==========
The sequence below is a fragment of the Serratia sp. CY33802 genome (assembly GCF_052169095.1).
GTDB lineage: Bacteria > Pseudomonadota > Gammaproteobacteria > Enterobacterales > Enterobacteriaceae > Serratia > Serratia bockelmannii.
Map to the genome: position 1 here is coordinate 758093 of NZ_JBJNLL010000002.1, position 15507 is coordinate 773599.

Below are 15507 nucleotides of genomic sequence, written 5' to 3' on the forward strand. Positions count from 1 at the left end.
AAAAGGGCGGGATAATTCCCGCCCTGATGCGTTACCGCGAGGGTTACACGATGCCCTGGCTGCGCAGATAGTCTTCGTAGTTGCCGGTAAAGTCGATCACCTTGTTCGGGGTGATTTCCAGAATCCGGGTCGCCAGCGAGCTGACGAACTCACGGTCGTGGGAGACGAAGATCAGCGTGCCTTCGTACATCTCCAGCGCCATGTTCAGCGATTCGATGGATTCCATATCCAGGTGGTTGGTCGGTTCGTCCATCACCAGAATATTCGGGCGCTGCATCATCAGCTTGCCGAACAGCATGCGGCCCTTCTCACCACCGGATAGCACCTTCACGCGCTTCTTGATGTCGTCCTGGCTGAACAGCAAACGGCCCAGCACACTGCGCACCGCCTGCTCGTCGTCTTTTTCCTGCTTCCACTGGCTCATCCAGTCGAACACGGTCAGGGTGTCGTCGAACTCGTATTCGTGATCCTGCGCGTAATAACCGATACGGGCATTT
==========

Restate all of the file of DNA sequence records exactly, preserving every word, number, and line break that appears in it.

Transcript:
The sequence below is a fragment of the Serratia sp. CY33802 genome (assembly GCF_052169095.1).
GTDB lineage: Bacteria > Pseudomonadota > Gammaproteobacteria > Enterobacterales > Enterobacteriaceae > Serratia > Serratia bockelmannii.
Map to the genome: position 1 here is coordinate 758093 of NZ_JBJNLL010000002.1, position 15507 is coordinate 773599.

Below are 15507 nucleotides of genomic sequence, written 5' to 3' on the forward strand. Positions count from 1 at the left end.
AAAAGGGCGGGATAATTCCCGCCCTGATGCGTTACCGCGAGGGTTACACGATGCCCTGGCTGCGCAGATAGTCTTCGTAGTTGCCGGTAAAGTCGATCACCTTGTTCGGGGTGATTTCCAGAATCCGGGTCGCCAGCGAGCTGACGAACTCACGGTCGTGGGAGACGAAGATCAGCGTGCCTTCGTACATCTCCAGCGCCATGTTCAGCGATTCGATGGATTCCATATCCAGGTGGTTGGTCGGTTCGTCCATCACCAGAATATTCGGGCGCTGCATCATCAGCTTGCCGAACAGCATGCGGCCCTTCTCACCACCGGATAGCACCTTCACGCGCTTCTTGATGTCGTCCTGGCTGAACAGCAAACGGCCCAGCACACTGCGCACCGCCTGCTCGTCGTCTTTTTCCTGCTTCCACTGGCTCATCCAGTCGAACACGGTCAGGGTGTCGTCGAACTCGTATTCGTGATCCTGCGCGTAATAACCGATACGGGCATTT